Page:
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Cutler v. Ensage, Inc.

Other Lower Courts

November 30, 2007

Peter Cutler, Plaintiff,
v.
Ensage, Inc. d/b/a CrossBorder Solutions, Donald Scherer, Stephanie Scherer, Joan Scherer, Joseph Mileti and The Thomson Corporation, Defendants.

Editorial Note:

This case is not published in a printed volume and its disposition appears in a table in the reporter.

OPINION

Joan Madden, J.

In this action for breach of contract, specific performance, breach of fiduciary duty, injunctive relief, for an accounting, and for defamation, plaintiff Peter Cutler, a former employee of defendant Ensage, Inc. (Ensage), contends that he has the right to exercise his options to purchase 699,469 shares of Ensage common stock.

Defendants Ensage, Donald Scherer, Stephanie Scherer, Joan Scherer, Joseph Mileti (collectively, the Ensage defendants) and the Thomson Corporation (Thomson) now move for an order, pursuant to CPLR 3211 (a) (1) and (7), dismissing plaintiff's amended complaint. Plaintiff opposes the motion, which is granted for the reasons below.

BACKGROUND

Ensage, a privately held tax software company, first hired plaintiff in May 2002 to serve as its Vice President of Sales (Amended Complaint, 11). Pursuant to Ensage's Stock Incentive Plan, dated September 15, 2000 (the Option Plan), Ensage may offer certain stock options to key employees as delineated in the Option Plan (id., 10). As evidenced by a letter dated May 1, 2002, Ensage granted plaintiff an option to purchase 699,469 shares of Ensage stock at an exercise price of $.45, for a total exercise price of $314,761.05 (the Stock Option) (id., 12-13; Exh C).

The terms of this option grant were governed by three documents: (1) the Option Plan; (2) a Non-Qualified Stock Option Agreement between Ensage and plaintiff (the Option Agreement); and (3) the Ensage Stock Incentive Plan Committee's Section 11 Tax Withholding Rule referenced in the Option Plan (collectively, the Option Documents).

On July 5, 2006, plaintiff's employment with Ensage was terminated following his alleged violation of the Company's vacation policy for the sales team [1] (id., 24; Exh D). At the time of his termination, plaintiff had not yet exercised any of his vested stock options. Plaintiff was nonetheless advised that he could still exercise his options, provided he did so before October 5, 2006, when they would otherwise expire (id., Exh J). The rules and requirements for exercising options are set forth in the various Option Documents.

First, the Option Plan provides that:

An option shall be exercised upon written notice to the Company accompanied by payment in full for the shares being acquired. The payment shall be made in cash, by check or, if the option agreement so permits, by delivery of shares of Common Stock of the Company beneficially owned by the participant, duly assigned to the Company with the assignment guaranteed by a bank, trust company or member firm of the New York Stock Exchange or by acombination of the foregoing.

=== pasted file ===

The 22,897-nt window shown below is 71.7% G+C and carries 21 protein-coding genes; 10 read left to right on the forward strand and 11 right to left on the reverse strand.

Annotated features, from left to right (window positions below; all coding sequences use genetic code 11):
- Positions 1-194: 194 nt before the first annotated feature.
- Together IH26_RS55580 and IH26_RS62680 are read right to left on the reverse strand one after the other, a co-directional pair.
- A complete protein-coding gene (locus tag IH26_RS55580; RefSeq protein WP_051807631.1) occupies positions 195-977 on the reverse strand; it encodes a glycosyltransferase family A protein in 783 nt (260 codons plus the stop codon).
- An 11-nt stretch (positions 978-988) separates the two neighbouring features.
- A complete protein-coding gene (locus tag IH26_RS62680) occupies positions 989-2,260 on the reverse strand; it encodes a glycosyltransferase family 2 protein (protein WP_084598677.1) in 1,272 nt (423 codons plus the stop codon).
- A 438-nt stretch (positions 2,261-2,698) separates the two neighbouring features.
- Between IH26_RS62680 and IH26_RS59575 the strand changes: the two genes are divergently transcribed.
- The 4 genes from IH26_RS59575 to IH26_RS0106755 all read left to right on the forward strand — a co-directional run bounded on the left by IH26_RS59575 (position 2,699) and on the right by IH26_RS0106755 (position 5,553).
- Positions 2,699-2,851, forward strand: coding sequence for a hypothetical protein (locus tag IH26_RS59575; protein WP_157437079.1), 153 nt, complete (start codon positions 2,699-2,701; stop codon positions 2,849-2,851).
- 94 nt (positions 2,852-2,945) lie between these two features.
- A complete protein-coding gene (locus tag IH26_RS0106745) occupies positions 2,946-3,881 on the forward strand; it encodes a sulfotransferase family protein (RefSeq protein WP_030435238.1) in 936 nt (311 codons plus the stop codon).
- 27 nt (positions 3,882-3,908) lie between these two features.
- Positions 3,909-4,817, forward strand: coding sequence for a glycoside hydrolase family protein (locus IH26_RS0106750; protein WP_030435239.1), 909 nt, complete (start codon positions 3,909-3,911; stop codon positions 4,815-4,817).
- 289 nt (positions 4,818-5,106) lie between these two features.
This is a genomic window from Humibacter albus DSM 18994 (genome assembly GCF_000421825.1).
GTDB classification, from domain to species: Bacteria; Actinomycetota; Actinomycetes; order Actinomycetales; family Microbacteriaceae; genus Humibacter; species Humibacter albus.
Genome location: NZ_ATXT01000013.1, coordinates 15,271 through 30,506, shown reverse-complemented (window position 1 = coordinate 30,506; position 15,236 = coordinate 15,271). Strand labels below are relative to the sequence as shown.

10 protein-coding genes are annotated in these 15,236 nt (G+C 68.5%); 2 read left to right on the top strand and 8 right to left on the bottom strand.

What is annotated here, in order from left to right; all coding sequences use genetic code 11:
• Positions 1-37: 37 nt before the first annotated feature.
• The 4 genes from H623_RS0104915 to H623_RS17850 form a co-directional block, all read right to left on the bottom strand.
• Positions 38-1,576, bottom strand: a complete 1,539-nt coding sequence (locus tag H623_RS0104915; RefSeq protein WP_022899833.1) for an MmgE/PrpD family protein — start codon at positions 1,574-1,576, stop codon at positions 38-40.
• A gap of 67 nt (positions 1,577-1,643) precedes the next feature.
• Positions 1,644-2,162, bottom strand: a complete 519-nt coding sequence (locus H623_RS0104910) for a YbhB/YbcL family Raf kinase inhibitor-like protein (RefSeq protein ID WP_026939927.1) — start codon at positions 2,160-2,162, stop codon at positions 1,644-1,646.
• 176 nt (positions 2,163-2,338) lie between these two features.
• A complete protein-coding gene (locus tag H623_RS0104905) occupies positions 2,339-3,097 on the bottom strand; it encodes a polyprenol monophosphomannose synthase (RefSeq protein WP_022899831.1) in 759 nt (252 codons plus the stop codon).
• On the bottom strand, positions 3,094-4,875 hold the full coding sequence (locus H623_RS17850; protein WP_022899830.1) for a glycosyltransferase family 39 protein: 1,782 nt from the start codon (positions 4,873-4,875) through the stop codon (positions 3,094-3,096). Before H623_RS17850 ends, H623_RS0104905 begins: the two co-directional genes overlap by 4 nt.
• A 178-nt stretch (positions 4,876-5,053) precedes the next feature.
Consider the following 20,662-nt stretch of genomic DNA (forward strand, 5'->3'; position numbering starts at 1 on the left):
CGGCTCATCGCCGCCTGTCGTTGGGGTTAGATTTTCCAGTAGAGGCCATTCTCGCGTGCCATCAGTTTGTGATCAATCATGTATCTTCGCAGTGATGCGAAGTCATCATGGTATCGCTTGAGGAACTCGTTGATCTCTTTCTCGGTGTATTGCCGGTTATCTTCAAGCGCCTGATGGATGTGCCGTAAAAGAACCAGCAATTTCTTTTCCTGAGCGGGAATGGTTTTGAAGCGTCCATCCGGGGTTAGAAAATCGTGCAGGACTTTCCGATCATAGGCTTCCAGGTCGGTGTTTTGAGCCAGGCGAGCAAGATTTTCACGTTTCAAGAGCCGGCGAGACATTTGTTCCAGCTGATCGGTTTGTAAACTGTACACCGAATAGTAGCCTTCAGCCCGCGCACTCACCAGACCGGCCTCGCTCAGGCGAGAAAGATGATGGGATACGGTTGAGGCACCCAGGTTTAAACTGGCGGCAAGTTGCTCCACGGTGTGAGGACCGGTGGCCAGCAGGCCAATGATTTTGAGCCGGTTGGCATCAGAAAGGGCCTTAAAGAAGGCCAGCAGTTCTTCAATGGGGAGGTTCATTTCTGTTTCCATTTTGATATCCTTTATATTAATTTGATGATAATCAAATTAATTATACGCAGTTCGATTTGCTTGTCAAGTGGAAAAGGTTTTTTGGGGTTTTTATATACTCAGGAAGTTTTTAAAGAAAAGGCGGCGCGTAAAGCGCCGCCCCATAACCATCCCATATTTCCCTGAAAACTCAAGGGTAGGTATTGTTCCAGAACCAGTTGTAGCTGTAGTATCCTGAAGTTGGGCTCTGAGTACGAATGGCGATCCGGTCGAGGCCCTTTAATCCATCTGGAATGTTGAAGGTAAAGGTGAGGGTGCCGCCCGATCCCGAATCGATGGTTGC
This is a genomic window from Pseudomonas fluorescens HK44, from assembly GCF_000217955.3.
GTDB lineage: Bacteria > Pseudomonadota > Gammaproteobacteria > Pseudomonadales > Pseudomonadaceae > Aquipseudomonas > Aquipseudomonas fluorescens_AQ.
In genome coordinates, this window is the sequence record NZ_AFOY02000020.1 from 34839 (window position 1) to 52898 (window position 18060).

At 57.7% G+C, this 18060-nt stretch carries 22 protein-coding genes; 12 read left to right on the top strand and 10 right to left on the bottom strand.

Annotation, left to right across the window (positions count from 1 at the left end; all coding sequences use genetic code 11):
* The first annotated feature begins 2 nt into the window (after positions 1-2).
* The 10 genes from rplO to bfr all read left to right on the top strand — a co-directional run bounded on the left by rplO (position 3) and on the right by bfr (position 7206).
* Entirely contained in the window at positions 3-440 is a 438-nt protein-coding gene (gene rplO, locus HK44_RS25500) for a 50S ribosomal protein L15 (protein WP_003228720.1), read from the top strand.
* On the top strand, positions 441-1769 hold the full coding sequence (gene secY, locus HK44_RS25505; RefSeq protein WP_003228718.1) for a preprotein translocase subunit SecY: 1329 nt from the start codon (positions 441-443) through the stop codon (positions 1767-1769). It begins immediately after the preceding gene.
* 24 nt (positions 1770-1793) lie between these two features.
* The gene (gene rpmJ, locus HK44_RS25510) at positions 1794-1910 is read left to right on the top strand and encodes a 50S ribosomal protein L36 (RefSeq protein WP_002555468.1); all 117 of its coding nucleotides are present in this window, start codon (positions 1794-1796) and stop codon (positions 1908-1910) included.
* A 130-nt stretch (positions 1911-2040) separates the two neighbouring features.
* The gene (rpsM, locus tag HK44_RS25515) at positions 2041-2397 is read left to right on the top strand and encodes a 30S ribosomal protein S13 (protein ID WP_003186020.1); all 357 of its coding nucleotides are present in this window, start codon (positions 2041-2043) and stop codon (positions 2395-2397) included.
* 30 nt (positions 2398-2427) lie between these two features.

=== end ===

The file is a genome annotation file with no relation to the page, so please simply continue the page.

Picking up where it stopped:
Option Plan, 5 (f).

The Option Agreement provides that:

Whenever the Company proposes or is required to issue or transfer shares of Common Stock under the Plan, or whenever restricted stock vests, the Company shall have the right to require the recipient to remit to the Company an amount sufficient to satisfy any federal, state and/or local income and employment withholding tax requirements prior to the delivery of any certificate or certificates for such shares or take any other appropriate action to satisfy such withholding requirements. Notwithstanding the foregoing, subject to such rules as the Committee may promulgate and compliance with any requirements under Rule 16b-3, the recipient may satisfy such obligation in whole or in part by electing to have the Company withhold shares of Common Stock from the shares to which the recipient is otherwise entitled.

Option Plan, 11.

The Option Agreement provides that:

On the date of any exercise of this option, the exercise price of the shares as to which this option is being exercised shall be due and payable in full. Payment shall be made in cash or by check or by delivery of shares of the Common Stock of the Company registered in the name of the optionee, duly assigned to the Company. ... The Option holder shall also remit to the Company the amount needed to satisfy any federal, state or local withholding taxes that may arise or be applicable as the result of the exercise under this option. No certificate will be issued to the Optionholder with respect to the exercised shares until such withholding obligations have been satisfied to the complete satisfaction of the Company.

Option Agreement, 3.

Finally, the Option Rule provides that:

As provided for in Section 11 of the Ensage, Inc. Stock Incentive Plan, the committee has promulgated the following rule regarding tax withholding obligations for participants in the plan. Optionholders may satisfy their tax withholding obligations by electing to have the Company withhold shares of Common Stock from the shares to which the Optionholder is otherwise entitled in the following two scenarios: 1) the Company has consummated an IPO or has cash reserves greater than $10,000,000 or 2) the tax withholding obligations are under $10,000. In all other scenarios, the Optionholder must remit the Company an amount sufficient to satisfy all tax ...


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